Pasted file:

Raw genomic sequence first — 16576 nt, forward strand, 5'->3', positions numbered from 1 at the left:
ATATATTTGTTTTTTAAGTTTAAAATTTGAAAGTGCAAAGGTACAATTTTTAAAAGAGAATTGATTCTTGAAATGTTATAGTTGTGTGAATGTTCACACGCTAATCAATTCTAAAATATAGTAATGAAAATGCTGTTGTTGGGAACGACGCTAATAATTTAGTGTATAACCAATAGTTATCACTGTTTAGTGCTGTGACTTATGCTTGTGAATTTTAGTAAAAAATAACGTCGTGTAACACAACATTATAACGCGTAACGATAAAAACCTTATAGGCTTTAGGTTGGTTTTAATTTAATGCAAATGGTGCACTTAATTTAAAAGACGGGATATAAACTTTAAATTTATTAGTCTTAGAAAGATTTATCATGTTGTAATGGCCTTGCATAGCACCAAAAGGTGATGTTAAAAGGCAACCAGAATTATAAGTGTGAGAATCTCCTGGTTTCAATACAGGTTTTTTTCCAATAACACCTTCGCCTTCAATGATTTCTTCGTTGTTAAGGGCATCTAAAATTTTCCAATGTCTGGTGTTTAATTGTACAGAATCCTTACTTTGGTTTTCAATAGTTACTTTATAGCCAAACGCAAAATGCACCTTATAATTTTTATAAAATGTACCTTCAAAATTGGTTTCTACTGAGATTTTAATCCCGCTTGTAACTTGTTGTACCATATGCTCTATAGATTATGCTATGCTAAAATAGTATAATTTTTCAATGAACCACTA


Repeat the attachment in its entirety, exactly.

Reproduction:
Raw genomic sequence first — 16576 nt, forward strand, 5'->3', positions numbered from 1 at the left:
ATATATTTGTTTTTTAAGTTTAAAATTTGAAAGTGCAAAGGTACAATTTTTAAAAGAGAATTGATTCTTGAAATGTTATAGTTGTGTGAATGTTCACACGCTAATCAATTCTAAAATATAGTAATGAAAATGCTGTTGTTGGGAACGACGCTAATAATTTAGTGTATAACCAATAGTTATCACTGTTTAGTGCTGTGACTTATGCTTGTGAATTTTAGTAAAAAATAACGTCGTGTAACACAACATTATAACGCGTAACGATAAAAACCTTATAGGCTTTAGGTTGGTTTTAATTTAATGCAAATGGTGCACTTAATTTAAAAGACGGGATATAAACTTTAAATTTATTAGTCTTAGAAAGATTTATCATGTTGTAATGGCCTTGCATAGCACCAAAAGGTGATGTTAAAAGGCAACCAGAATTATAAGTGTGAGAATCTCCTGGTTTCAATACAGGTTTTTTTCCAATAACACCTTCGCCTTCAATGATTTCTTCGTTGTTAAGGGCATCTAAAATTTTCCAATGTCTGGTGTTTAATTGTACAGAATCCTTACTTTGGTTTTCAATAGTTACTTTATAGCCAAACGCAAAATGCACCTTATAATTTTTATAAAATGTACCTTCAAAATTGGTTTCTACTGAGATTTTAATCCCGCTTGTAACTTGTTGTACCATATGCTCTATAGATTATGCTATGCTAAAATAGTATAATTTTTCAATGAACCACTA